The Army has issued uniform items from top to bottom and inside out, except for one very important piece of clothing: a bra.

Turns out, the service once took a stab at creating a tactical women’s undergarment, but abandoned the idea because it didn’t suit a variety of shapes and sizes.

A designer at the Natick Soldier Research, Development and Engineering Center has taken up the cause again — however, this time adding an element of performance measurement.

“So, I thought, let’s kill two birds with one stone. Let’s give them something that fits well and also create a platform where we can run the same tests and analysis that previously had been done on the male majority,” Ashley Cushon said in an Oct. 25 Army release.

She dubbed the project BAMBI ― Biometric Algorithm Monitoring Brassiere Integration. And no, the acronym didn’t come before the name.

“Although BAMBI is still in its very early research stages, I wanted an innovative name that alluded to the end goal of the item ― which is to function as an integrated platform for physiological sensing specifically designed to the female soldier’s biology,” Cushon told Army Times in a statement. “Most importantly, I wanted it to be an acronym that was functional and distinctive, yet relatively feminine and impactful.”

A chest-worn physiological sensor system can provide information on a soldier's work- and heat-related strain. A Natick designer is working on a women's sports bra with similar technology. (William Tharion/Army)
A chest-worn physiological sensor system can provide information on a soldier's work- and heat-related strain. A Natick designer is working on a women's sports bra with similar technology. (William Tharion/Army)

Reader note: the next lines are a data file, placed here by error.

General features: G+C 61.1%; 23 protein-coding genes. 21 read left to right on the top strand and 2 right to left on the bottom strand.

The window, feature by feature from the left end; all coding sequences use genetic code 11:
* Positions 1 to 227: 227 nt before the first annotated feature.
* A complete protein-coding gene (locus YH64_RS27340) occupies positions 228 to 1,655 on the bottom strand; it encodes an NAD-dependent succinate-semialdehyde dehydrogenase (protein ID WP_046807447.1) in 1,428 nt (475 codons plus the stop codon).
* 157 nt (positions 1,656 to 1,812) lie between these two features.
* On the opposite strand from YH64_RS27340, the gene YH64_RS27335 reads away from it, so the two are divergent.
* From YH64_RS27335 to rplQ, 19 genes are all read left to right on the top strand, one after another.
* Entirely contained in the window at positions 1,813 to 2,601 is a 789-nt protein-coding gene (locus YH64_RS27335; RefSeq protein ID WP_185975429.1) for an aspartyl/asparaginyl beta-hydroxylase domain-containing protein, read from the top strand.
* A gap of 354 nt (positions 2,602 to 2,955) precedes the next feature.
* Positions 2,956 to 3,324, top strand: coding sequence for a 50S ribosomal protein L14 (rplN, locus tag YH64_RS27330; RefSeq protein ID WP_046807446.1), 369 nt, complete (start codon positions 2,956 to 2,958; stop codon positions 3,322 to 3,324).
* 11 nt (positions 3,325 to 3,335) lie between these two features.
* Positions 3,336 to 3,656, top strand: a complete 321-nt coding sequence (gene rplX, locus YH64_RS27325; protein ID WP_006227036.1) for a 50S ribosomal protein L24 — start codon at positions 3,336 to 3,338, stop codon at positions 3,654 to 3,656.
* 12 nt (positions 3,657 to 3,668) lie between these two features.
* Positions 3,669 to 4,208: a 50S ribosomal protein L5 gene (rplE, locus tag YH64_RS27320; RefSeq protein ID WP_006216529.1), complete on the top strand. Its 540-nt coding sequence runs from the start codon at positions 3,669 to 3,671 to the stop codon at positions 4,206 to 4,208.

While testing the prototype, soldiers will be hooked up to a Holter monitor to measure Heat Strain Index, heart rate and core temperature to predict heat stroke, exhaustion and fatigue, according to the release. NSRDEC has done these tests before, Cushon said, but could only do them on men because of the design of the vest that houses the sensors.

“There are certain fit parameters that weren’t accounted for when it came to the final test item and its ability to be unisex,” Cushon said. “Due to the lack of industry items that are properly suited to meet the sizing requirements of the female soldier population, we were unable to collect female data during those particular tests.”

Her team will use measurements and 3-D scans taken from thousands of soldiers during 2012′s Army Anthropometry Survey to create a sports bra with proper sizing. It’s not difficult to create a sensor-mounting garment, but it is a lot of work to make sure it can be worn by enough soldiers to collect significant data.

“Developing a female undergarment is no simple task,” Cushon said in the release. “There’s too large of a variety of body shapes and sizes to meet every need. Currently, there is no industry solution that accommodates the sizing needs of our female soldiers.”

And so, few women have been able to participate in NSRDEC’s push to get sensors on soldiers.

“Currently, if soldiers are wearing physiological monitors in the field, they’re either wearing wrist-mounted devices or some variation of a chest strap,” Cushon said. “Of the two, the chest strap is the most accurate but can cause chaffing or is otherwise not very compatible with the rest of their gear.”

Using an algorithm, Natick researchers can take heart rate and core temperature data to calculate heat stress on the body, which can lead to casualties.

“The long-term goal is for us to create an effective female-centric platform for introducing integrated sensing technology into the Army’s effort of improving soldier and squad performance,” Cushon.

Aside from health data, the Army is using sensors all over, from measuring parachute jumps to creating situational awareness for the Bradley Fighting Vehicle. A woman-specific garment increases the likelihood that women can contribute to and benefit from research with wearable sensors.

“Female soldiers are making invaluable contributions to our great nation, and they deserve clothing and equipment designed with them in mind,” Cushon said.